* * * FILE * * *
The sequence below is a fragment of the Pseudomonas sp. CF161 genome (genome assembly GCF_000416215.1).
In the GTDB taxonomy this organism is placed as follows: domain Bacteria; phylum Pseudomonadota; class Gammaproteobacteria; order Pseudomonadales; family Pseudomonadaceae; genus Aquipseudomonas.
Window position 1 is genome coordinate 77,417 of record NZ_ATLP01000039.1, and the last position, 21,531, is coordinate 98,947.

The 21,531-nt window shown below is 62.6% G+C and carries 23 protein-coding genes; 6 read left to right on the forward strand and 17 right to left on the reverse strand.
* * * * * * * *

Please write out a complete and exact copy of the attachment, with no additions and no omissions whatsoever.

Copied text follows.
The sequence below is a fragment of the Pseudomonas sp. CF161 genome (genome assembly GCF_000416215.1).
In the GTDB taxonomy this organism is placed as follows: domain Bacteria; phylum Pseudomonadota; class Gammaproteobacteria; order Pseudomonadales; family Pseudomonadaceae; genus Aquipseudomonas.
Window position 1 is genome coordinate 77,417 of record NZ_ATLP01000039.1, and the last position, 21,531, is coordinate 98,947.

The 21,531-nt window shown below is 62.6% G+C and carries 23 protein-coding genes; 6 read left to right on the forward strand and 17 right to left on the reverse strand.